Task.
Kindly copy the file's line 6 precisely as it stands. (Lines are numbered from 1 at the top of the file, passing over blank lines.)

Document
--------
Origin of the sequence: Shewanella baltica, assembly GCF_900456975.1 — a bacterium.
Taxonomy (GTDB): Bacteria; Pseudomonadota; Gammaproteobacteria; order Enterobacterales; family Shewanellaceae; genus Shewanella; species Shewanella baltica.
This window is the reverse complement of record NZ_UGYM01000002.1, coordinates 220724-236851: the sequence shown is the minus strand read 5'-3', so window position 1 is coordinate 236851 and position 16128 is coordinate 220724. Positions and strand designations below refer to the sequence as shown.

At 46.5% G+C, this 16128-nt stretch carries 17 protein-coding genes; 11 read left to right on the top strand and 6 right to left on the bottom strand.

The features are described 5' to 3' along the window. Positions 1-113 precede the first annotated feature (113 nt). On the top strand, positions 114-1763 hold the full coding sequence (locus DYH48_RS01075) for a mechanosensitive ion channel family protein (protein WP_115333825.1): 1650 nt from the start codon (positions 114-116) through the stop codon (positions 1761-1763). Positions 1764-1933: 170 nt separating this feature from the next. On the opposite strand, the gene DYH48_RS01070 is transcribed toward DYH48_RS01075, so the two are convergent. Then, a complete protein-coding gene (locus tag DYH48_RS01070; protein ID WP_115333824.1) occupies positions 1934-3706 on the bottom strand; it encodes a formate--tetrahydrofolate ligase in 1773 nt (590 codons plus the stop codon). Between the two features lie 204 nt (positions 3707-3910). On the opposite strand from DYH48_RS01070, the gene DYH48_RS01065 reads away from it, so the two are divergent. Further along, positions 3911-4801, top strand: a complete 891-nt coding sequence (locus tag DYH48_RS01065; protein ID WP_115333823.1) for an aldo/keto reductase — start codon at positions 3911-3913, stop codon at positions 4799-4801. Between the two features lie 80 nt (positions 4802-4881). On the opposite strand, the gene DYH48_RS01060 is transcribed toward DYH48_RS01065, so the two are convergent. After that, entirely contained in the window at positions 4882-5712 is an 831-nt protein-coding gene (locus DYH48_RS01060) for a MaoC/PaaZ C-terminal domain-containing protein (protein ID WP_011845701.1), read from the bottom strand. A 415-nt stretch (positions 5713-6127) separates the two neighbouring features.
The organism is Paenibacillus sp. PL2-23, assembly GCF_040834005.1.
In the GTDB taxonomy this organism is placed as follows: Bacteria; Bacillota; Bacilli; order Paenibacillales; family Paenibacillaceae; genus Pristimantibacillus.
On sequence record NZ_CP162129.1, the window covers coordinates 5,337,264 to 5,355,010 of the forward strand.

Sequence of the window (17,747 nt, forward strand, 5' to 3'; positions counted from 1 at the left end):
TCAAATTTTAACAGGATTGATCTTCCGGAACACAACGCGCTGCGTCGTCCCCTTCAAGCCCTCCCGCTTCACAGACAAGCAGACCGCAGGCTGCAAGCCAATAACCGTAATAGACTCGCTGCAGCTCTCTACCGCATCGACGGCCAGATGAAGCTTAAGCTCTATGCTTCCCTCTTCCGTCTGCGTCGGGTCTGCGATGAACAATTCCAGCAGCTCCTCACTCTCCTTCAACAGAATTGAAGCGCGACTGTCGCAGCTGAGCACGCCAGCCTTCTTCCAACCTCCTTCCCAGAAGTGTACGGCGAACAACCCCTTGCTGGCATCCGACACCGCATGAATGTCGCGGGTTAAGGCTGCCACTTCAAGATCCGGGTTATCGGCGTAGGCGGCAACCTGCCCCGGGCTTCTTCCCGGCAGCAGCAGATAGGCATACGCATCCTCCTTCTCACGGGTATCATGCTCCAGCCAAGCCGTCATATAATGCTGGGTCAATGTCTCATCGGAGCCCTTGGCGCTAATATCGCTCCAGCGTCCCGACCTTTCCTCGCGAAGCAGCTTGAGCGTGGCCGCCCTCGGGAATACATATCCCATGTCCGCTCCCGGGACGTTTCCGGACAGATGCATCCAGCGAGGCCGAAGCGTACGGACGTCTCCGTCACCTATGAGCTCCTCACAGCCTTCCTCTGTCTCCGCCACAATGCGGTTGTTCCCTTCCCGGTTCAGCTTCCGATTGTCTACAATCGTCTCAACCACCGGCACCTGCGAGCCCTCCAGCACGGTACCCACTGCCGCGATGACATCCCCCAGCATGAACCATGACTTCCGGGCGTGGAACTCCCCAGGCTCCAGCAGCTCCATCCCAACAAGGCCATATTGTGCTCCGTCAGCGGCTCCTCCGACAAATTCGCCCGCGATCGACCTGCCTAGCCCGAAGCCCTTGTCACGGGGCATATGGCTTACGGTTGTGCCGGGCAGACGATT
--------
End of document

The organism is Paenibacillus sp. PL2-23, assembly GCF_040834005.1.